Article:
How to Transfer your OTR Private Key Between Hosts

OTR is a good protocol for encrypted chat. I use it often, but have always wondered how to transfer my OTR private keys between computers and devices. Up until now, every machine would have a separately-generated key, and I’d have to re-verify keys with my friends before chatting. Always verify your keys! Today I finally looked around for where the keys are stored, on a Mac using Adium, and on a Debian Linux box using Pidgin.

The Pidgin OTR keys were easy to find. Pidgin is run under the hood by libpurple, and there was simply a .purple directory in my home dir. In here we find the OTR files:


Inside the otr.private_key file we see the keys in a parenthesis-delimited data structure (how (lispy!)), which are set per-account (this is not my actual key, of course):

(name your_username_here)
(protocol prpl-aim)
  (p #9AD61CB50561A45116DC9735ED1DAABA372308628ABDCA1E92B7283189B10945DAB0D20594E4DE5E92B2334635208D78D17371D6012426A347C831B89D5EA7D2CED4CAD0D5DADA46DCCC13E6CB436324E226D68DBB7165BE69BDCCE667B59AD47423C586A8700D47BB0821D1BB8086E73073DBA847AE358B0231D3A9BC112A96358#)
  (q #ECAD3933491A19B6A4170EE921D480B0AB736E244C1B0#)
  (g #9AD61CB50561A45116DC9735ED1DAABA372308628ABDCA1E92B7283189B10945DAB0D20594E4DE5E92B2334635208D78D17371D6012426A347C831B89D5EA7D2CED4CAD0D5DADA46DCCC13E6CB436324E226D68DBB7165BE69BDCCE667B59AD47423C586A8700D47BB0821D1BB8086E73073DBA847AE358B0231D3A9BC112A96358#)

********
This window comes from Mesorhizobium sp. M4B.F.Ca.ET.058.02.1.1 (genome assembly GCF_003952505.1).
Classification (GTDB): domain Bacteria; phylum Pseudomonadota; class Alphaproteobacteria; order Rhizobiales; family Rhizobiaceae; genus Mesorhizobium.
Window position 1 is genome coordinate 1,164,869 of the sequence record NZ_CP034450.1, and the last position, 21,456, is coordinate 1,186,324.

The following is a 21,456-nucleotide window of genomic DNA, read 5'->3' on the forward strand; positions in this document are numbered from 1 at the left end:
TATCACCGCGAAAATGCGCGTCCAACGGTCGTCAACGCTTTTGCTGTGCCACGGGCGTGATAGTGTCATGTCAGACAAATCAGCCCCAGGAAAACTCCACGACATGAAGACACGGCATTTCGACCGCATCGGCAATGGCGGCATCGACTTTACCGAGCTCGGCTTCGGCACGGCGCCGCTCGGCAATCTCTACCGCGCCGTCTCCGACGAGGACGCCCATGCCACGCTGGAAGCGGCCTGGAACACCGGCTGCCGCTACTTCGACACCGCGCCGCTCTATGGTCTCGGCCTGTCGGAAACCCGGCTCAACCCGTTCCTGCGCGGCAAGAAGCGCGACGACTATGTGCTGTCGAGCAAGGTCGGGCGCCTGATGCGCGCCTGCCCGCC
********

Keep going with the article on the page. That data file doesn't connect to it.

(y #9AD61CB50561A45116DC9735ED1DAABA372308628ABDCA1E92B7283189B10945DAB0D20594E4DE5E92B2334635208D78D17371D6012426A347C831B89D5EA7D2CED4CAD0D5DADA46DCCC13E6CB436324E226D68DBB7165BE69BDCCE667B59AD47423C586A8700D47BB0821D1BB8086E73073DBA847AE358B0231D3A9BC112A96358#)
  (x #ECAD3933491A19B6A4170EE921D480B0AB736E244C1B0#)

The bit inside of the private-key section is the bit you want to transfer.

On the Mac, using Adium, you can find your OTR key files in the directory ~/Users/username/Library/Application Support/Adium 2.0/Users/Default but the contents are slightly different. Adium names the protocls differently. This is why it’s best to transfer the private-key section of the file only, and make sure you copy from and to the intended protocols.

You can also see the otr.fingerprints file, which has the list of verified (or simply seen) fingerprints for your friends. Copy that around also, and you won’t have to re-verify keys! You could also do this on your mobile devices in theory, but that’s going to vary widely, so good luck and have fun!

Make sure you don’t mess up the file access permissions during this process – you wouldn’t want someone to steal your keys! chmod 600 is probably what you want, but security is complex, so don’t take my word for your setup.


Aaron K.

Aaron Kondziela is a technologist and serial entrepreneur living in New York City.


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